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Drug Firms Make Millions By Sending Opioid Pills To W.Va., Report Says


Reporters are often told to follow the money. A newspaper in West Virginia followed a trail of pills.

ERIC EYRE: The top four counties in the United States for prescription opioid drug overdose deaths are all in southern West Virginia.

MARTIN: Eric Eyre writes for the Charleston Gazette-Mail, and he's been collecting data that revealed the scale of West Virginia's prescription drug problem. For example, over a six-year span, drug wholesalers shipped 780 million painkilling pills to pharmacies in that state. That's more than 400 pills for every person living there. Eric Eyre joined us from member station WVPB, and he described how this cycle often begins - with West Virginians seeking out so-called pain clinics.

EYRE: What a pain clinic is it's a place where people go and they pay cash for prescriptions. But in some cases, there's not even a doctor that they see. They just - as long as they pay their money, they get their prescription and then they go to these rogue or what they call pill mill pharmacies. The state has taken some important steps to try to get a handle on these pain clinics, and they've shut quite a few down. I think more than a dozen have been shut down in the last two years.

MARTIN: So your reporting showed that over a two-year period out-of-state drug companies shipped nearly 9 million hydrocodone pills to one particular pharmacy in Mingo County, W.Va. To put that into context for us, I mean, what's the population of this county, and how does that rate of shipping this drug, how does that stack up nationwide?

EYRE: The population of the county, Mingo County, is about 33,000, but the actual town is less than 400 people. So it's an extraordinary number of pills. I haven't done the math, but, yeah, that's an extraordinary number in - for two years.

MARTIN: So these drug companies are shipping the pills to these counties because there's a demand for it, right? I mean, they would argue, I suppose, that they are just fulfilling the requests of doctors who are saying I need these pills to prescribe to my patients.

EYRE: Yeah, that's exactly what their argument is, that it's the doctors who are writing the prescriptions. It's the pharmacies that are dispensing the medications and that they're just the middleman. But there are federal and state laws where they're supposed to report suspicious orders, and when they get to these such high volumes, they're supposed to put a halt to the shipments. The state Board of Pharmacy here, we learned, did not enforce that law for more than a decade.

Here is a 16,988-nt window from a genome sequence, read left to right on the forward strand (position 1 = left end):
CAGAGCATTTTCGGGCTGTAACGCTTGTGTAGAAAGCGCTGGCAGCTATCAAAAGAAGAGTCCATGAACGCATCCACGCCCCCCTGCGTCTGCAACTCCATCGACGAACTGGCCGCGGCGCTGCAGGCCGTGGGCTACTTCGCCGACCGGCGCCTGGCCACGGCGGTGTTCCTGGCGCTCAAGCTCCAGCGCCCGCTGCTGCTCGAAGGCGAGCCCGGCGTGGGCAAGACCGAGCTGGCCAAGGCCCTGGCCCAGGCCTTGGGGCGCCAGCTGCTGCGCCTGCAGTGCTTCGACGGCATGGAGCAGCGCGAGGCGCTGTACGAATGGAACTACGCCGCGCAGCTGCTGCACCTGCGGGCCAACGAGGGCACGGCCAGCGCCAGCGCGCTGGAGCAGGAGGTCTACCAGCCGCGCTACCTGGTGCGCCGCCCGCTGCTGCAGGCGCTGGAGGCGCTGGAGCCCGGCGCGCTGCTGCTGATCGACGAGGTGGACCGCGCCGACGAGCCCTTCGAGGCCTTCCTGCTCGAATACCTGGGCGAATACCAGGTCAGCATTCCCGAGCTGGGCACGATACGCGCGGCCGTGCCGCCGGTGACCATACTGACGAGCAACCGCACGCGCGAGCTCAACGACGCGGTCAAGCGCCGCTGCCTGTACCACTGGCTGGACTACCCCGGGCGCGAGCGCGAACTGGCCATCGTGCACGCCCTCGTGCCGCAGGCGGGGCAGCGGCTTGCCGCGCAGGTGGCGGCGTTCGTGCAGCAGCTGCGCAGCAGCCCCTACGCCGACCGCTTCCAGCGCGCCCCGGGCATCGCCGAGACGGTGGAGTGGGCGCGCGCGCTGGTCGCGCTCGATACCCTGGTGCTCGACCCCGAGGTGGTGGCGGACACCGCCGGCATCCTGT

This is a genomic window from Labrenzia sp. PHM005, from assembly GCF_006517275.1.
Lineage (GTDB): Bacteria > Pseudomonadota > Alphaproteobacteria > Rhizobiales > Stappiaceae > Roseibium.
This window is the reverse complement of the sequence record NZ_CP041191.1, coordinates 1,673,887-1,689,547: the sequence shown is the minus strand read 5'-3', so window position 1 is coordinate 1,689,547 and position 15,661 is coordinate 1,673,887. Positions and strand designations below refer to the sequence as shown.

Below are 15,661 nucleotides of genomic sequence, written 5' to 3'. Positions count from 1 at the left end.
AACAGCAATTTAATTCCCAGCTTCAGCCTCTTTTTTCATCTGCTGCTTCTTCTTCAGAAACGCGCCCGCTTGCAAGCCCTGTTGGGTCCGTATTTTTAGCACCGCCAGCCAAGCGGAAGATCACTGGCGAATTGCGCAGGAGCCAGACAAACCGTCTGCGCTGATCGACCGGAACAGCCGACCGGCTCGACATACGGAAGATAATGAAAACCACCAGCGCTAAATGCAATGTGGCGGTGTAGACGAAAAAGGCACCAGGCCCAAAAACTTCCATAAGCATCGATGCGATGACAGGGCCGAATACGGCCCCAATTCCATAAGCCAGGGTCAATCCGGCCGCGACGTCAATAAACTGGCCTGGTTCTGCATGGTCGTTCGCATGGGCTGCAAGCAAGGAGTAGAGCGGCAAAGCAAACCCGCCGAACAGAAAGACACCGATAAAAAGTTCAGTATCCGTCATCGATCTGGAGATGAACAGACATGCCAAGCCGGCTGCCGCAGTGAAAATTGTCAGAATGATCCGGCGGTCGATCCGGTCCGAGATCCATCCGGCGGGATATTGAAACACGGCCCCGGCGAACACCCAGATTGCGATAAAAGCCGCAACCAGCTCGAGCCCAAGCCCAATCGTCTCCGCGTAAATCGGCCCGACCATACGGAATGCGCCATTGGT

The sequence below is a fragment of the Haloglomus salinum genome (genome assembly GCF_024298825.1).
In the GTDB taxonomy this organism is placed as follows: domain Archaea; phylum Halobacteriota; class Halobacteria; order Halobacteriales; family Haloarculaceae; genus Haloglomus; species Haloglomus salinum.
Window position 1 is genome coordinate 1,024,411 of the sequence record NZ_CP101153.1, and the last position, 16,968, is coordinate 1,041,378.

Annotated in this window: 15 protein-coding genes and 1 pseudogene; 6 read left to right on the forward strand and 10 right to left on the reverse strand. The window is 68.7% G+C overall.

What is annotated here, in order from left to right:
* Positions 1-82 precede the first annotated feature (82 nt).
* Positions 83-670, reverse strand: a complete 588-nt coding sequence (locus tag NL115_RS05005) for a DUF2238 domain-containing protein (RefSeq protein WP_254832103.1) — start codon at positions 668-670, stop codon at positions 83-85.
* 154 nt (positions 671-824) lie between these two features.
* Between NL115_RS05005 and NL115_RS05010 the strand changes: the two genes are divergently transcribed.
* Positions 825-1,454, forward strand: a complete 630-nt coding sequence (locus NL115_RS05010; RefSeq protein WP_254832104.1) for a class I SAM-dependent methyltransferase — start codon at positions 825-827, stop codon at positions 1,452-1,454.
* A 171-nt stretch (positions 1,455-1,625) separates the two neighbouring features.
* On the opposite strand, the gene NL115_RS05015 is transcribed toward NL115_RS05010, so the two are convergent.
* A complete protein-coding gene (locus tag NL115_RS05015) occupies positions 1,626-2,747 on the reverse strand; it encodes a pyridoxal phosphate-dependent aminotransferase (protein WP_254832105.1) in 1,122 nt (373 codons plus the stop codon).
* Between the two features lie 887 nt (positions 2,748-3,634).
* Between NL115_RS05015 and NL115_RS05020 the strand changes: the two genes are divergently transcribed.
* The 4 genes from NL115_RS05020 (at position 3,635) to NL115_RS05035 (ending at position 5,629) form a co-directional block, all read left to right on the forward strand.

MARTIN: Were you able to talk with the pharmacists who work at these one or two pharmacies in this particular county that's seeing all this - this flood of these drugs come through?

EYRE: The one that had the 9 million pills over two years has been shut down, and he went to jail. And I did not reach him. But what's most interesting about the pharmacies is it's not the Rite Aids. It's not the Walgreens. It's not the Wal-Mart pharmacies. It's these small, independent, what you might call mom-and-pop pharmacies. They're the ones that are ordering up the extraordinary number of pills and receiving the pills from the drug distributors.

MARTIN: And making money off of it.

EYRE: Yeah. They're obviously making a lot of money, and of course, the drug wholesalers are making a lot of money as well.

MARTIN: What's been the response of the communities who you profiled in this reporting?

EYRE: To be honest, the people who've been impacted by overdose - let's just say the families - they really do point the finger at the doctor because that's their interface. Now, there's quite a handful of these doctors that work out of these pain clinics that believe when somebody comes in for a migraine that they ought to get a 30-day supply of oxycontin or hydrocodone. But a number of those that we've written about in our paper have since faced federal charges and things like that. But some of them do believe they're helping people.

MARTIN: Eric Eyre is a reporter with the Charleston Gazette-Mail. We've been talking with him about his reporting on the opioid crisis in West Virginia. Thanks so much for your time, Eric.

EYRE: Thanks very much for having me on. Transcript provided by NPR, Copyright NPR.